They chose the Olive and Dove, the little room called the snug which over the years they had made almost their own. Of course others used it, as the yellow-stained ceiling and lingering smell of a million cigarettes bore witness. In a few years' time a smoking ban would come in, the walls and ceiling be redecorated, new curtains hung at the clouded wondows and ashtrays banished, but in the late nineties there was no hint of that. Outside the window it was mostly young people who could be seen sitting at the tables under coloured umbrellas on the Olive's veranda, for the evening was as mild as the day had been, while their elders crowded into the saloon bar. All those people or those who succeeded them would ten years in the future be obliged to huddle on that verandah, rain or shine, snow or fog, if they wanted ot smoke.
I re-read this passage several times to make sure I had got the time frame correct. I've put the clue I picked up in bold.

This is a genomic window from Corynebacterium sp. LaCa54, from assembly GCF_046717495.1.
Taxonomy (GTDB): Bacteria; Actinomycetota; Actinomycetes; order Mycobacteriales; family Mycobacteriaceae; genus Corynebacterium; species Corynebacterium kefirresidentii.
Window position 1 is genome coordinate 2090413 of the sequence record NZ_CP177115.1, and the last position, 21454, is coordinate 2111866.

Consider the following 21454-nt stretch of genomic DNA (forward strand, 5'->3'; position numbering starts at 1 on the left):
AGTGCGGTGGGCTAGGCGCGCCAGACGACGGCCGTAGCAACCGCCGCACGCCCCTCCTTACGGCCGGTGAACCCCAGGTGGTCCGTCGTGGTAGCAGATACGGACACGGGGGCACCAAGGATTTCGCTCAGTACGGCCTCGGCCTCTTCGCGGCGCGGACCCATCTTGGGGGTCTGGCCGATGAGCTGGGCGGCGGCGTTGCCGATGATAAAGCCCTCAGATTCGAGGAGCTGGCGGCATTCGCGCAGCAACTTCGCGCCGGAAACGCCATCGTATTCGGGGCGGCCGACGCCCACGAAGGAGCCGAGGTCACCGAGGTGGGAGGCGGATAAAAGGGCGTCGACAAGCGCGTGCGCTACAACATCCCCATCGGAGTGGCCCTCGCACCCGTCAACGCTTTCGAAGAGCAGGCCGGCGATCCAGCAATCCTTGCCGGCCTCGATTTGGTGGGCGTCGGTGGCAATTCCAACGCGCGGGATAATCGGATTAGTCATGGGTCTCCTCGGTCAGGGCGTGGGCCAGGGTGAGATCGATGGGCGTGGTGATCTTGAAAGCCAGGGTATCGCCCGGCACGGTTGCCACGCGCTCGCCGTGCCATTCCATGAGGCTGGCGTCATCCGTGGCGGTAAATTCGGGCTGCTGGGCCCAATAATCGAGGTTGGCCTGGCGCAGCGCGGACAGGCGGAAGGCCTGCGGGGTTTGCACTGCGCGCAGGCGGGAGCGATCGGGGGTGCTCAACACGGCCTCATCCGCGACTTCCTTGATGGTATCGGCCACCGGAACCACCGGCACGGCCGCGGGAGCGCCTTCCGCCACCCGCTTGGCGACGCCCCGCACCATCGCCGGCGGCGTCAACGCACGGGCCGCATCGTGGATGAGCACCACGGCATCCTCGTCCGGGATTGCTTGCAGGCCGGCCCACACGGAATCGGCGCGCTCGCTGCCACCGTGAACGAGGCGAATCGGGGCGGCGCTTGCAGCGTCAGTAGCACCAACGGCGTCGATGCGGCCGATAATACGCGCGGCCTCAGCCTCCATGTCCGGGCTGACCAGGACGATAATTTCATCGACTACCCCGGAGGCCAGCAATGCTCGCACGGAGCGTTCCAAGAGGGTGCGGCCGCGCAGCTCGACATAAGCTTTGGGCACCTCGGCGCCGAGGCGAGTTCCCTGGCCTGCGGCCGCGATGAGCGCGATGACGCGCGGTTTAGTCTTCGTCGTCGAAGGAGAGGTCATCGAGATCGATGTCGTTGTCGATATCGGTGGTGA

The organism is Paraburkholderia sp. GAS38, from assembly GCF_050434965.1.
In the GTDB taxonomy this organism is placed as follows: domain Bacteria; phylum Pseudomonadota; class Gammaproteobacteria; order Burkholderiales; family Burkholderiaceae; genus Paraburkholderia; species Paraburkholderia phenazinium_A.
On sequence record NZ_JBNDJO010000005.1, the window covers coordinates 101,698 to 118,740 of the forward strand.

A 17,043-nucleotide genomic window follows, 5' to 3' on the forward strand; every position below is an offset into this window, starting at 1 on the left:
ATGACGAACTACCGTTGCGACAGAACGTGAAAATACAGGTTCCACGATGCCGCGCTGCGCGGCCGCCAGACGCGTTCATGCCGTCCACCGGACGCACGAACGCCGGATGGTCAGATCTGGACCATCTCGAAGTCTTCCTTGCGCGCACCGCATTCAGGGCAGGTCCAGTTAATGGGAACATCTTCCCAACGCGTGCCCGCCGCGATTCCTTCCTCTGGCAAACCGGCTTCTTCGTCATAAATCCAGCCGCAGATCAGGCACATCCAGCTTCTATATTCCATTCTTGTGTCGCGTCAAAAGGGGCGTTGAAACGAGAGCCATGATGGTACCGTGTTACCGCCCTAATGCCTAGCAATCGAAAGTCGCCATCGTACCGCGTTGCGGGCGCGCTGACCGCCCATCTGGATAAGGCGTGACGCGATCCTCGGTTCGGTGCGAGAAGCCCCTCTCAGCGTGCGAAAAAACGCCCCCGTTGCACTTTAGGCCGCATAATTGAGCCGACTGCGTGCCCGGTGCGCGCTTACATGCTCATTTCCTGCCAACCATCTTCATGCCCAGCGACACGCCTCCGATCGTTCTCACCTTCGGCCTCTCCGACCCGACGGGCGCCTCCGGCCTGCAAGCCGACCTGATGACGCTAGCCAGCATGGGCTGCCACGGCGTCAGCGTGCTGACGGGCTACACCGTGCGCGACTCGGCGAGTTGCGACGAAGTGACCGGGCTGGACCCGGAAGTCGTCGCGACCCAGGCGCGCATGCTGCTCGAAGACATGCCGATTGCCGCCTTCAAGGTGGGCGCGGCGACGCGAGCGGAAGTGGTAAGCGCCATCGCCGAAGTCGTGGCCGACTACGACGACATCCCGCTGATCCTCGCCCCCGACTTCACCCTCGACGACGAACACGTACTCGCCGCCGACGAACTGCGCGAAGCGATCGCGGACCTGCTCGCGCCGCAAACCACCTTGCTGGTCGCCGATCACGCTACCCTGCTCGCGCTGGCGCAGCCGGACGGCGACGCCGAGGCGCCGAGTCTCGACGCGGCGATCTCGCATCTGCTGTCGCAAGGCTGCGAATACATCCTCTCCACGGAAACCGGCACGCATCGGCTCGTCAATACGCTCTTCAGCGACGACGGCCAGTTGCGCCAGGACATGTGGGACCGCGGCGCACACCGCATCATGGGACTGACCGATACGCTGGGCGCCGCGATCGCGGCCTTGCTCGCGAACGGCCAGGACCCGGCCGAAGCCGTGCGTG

In fact, Rendell had me reading a few passages in THE MONSTER IN THE BOX several times. That might get the thumbs down from some readers.

Ruth Rendell announced last year that THE MONSTER IN THE BOX is her last Wexford novel. If it is, then I am disappointed, because even though it does survey all of Reg's life, it doesn't feel to me he has gone out on the high that I wanted.

Mind you, it is still a good read. My rating 4.7

You might like to check this post: Forgotten book: FROM DOON WITH DEATH.

Other reviews to check:
  • Petrona:
    "the strength of this author’s writing is such that it does not matter if some elements of the novel are a bit predictable, because it is so full of rich (but lightly presented) detail, with so many very astute observations about the changes in society over the past 50 years during which this series has been written, that one is simply held to the pages, until the last one is turned."
  • Random Jottings:
    "this book ... has an elegiac quality to it"
Other titles reviewed on this blog
Want the full list of Ruth Rendell novels?: check Fantastic Fiction.
Don't forget she writes as Barbara Vine too.

24 July 2010

2010 CWA International Dagger winner is THE DARKEST ROOM

The winner of this year's CWA International Dagger is Johann Theorin's THE DARKEST ROOM, translated by Marlaine Delargy.